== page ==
“and black people created style”: adornment as self-expression and rebellion

February 3, 2017

My most vivid memory of my maternal grandmother is set in her bedroom, in front of her vanity. I sat and watched her adorn herself in jewelry, putting decorative pieces in all four of her ear piercings. She told me to look through her jewelry box and pick out the pair I wanted to take for myself. Feeling overwhelmed and unworthy, I spent hours looking just to decide not to take any. I knew I couldn’t wear them like she could. Her style was aspirational to me, and I needed a proper rite of passage before just diving in headfirst. Since then, I took notes and studied the style habits of her and my great aunts. They didn’t dress like the women I saw on television, or in magazines or teaching my classes. But they dressed like every woman I had ever loved, adored or been even relatively familiar with. Unafraid of attention, they layered necklaces and stacked bracelets until the gold reflected off of the melanin in their skin.

I think of this moment now in terms of Zora Neale Hurston’s language describing black people’s “willingness to adorn” as “a centerpiece of an expression” in her piece, Characteristics of Negro Expression. And I consider how lucky we are–how lucky the world is–that black people have such willingness not only in language, as Hurston examined, but also in dress.

By Jaylin Paschal*, AFROPUNK contributor

“Perhaps his idea of ornament does not attempt to meet conventional standards, but it satisfies the soul of its creator,” Hurston explained. And this statement appeals to the notion of clothes operating beyond the functional use of covering one’s body appropriately for the occasion, to serving as an declaration of self. Now, there’s always been fashion, of course, for almost as long as there’s been clothes. But style, the idea of soulful satisfaction or individual expression through dress, has origins in the black community.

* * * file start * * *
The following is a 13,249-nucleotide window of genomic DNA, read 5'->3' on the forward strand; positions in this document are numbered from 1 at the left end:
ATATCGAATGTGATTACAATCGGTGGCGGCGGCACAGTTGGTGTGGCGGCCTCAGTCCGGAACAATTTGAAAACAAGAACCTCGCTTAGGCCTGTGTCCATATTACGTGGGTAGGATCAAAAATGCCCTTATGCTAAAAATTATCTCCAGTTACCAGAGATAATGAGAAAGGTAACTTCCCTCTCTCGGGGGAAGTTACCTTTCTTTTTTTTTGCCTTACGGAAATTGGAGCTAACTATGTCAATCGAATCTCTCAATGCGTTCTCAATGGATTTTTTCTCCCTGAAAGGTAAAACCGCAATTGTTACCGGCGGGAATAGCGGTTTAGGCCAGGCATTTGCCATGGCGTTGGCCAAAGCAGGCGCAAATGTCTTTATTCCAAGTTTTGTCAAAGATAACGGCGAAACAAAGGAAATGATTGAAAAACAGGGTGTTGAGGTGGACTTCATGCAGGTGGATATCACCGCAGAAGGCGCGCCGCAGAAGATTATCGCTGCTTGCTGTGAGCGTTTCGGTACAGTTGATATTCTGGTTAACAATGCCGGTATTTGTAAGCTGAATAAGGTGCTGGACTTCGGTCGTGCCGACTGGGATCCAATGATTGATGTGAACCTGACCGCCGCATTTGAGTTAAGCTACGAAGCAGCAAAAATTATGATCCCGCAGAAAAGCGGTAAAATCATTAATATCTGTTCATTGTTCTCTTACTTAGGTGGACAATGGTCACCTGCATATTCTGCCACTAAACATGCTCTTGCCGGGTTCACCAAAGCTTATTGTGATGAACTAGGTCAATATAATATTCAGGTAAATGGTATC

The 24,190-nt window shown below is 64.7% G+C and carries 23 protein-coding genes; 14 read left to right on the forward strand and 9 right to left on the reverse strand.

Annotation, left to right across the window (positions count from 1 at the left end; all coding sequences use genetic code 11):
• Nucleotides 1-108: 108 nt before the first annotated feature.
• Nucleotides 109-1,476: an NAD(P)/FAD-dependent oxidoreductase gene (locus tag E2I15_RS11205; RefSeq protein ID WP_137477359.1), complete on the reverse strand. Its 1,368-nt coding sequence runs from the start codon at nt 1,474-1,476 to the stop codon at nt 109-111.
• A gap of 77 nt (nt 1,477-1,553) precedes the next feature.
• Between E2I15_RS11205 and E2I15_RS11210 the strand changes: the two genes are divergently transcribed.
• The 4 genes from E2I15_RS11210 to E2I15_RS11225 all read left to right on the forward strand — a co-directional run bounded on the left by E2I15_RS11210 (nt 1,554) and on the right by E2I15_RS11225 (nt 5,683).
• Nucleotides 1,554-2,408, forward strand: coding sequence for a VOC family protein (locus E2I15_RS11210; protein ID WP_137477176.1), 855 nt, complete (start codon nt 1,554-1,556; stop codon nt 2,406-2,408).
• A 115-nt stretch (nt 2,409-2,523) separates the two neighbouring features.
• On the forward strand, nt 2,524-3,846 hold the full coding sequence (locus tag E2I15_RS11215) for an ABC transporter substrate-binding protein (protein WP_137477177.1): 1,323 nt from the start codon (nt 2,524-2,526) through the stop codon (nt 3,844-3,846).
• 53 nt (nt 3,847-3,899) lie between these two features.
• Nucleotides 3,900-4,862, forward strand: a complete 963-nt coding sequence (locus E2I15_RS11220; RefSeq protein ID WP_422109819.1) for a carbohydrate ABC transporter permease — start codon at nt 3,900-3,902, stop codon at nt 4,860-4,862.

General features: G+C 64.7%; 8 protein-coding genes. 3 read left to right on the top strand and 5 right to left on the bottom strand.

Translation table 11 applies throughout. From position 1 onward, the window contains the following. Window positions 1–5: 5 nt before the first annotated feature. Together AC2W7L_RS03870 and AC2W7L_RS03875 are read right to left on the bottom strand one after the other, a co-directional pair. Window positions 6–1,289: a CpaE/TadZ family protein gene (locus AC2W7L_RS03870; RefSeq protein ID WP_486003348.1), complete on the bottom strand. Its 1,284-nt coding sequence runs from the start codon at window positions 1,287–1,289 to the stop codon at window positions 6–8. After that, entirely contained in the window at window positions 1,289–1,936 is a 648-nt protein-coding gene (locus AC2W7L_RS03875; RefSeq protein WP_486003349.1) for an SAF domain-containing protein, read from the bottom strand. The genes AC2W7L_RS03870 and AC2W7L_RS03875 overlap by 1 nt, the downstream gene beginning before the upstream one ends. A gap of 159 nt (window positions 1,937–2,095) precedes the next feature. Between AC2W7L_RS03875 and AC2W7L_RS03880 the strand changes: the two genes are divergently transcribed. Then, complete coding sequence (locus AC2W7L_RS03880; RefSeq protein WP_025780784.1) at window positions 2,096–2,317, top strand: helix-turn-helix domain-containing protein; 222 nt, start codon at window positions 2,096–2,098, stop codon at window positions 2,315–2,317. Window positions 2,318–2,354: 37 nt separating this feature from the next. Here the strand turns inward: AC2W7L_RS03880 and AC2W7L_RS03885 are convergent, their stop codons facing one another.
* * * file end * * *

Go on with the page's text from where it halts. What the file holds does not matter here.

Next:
Since “Sunday’s Best” came about in the days of slavery, where nice outfits were reserved for church, black Americans have been styling from the church house (with large hats and delicate details) to the political landscape (with black berets and leather jackets). Clothes have been used by black people to send messages like “Look how much I’ll stunt, in the name of Jesus” and “By any means necessary,” suggesting that to the black community clothing is much more about message than it is about function.

This is why playwright George C. Wolfe was valid in his statement, “God created black people and black people created style.” The intention of communication and attention to detail regarding clothing is the key aspect which separates style from fashion. It’s buying jeans and jerseys three sizes too large, or balancing snapbacks on the side of your head, or taking a baseball cap and flipping it backwards, or looking at one chain and deciding to wear five. There’s a reason why all of your favorite aunties wear at least ten rings on each hand. Or why your uncle insists on pairing every suit he owns with a pair of gators. Or why Historically Black Colleges or Universities and neighborhood barbershops are considered style meccas. There is a “willingness to adorn” in the black community that is the bedrock of all we consider “style” to be today: individuality, communication, flavor, gumption.

And because blackness is so commodifiable, it was only natural that style would be something revered globally. It’s no longer about what clothes you wear, but how you wear them–a concept black people have understood since the beginning. Think about today’s universal style icons, like Rihanna or Solange, and the way they abandon traditional “fashion” norms in the name of artful expression. Black people have even created specific styling devices which laid the foundation of several mainstream and high fashion trends. “Door-knocker” earrings, cornrows, vibrant Beauty Supply Store-esque lipstick, durags and “baby hairs” have graced the runways and the pages of countless magazines. The “urban,” code word for “black,” style has dominated the fashion market for years. (Even though these trends by us aren’t always shown on us, or credited to us, for that matter.)

But while my grandmother and great aunts may never be in a fashion campaign, they will always be a true frame of reference for what it means to be stylish; to dress with conviction; to be willing to adorn.

*Jaylin Paschal is a journalism student and blogger who is passionate about politics and culture. Follow her blog at creativeliberationblog.com. Contact her at creativeliberationblog@gmail.com or through Twitter @creativelbrtn.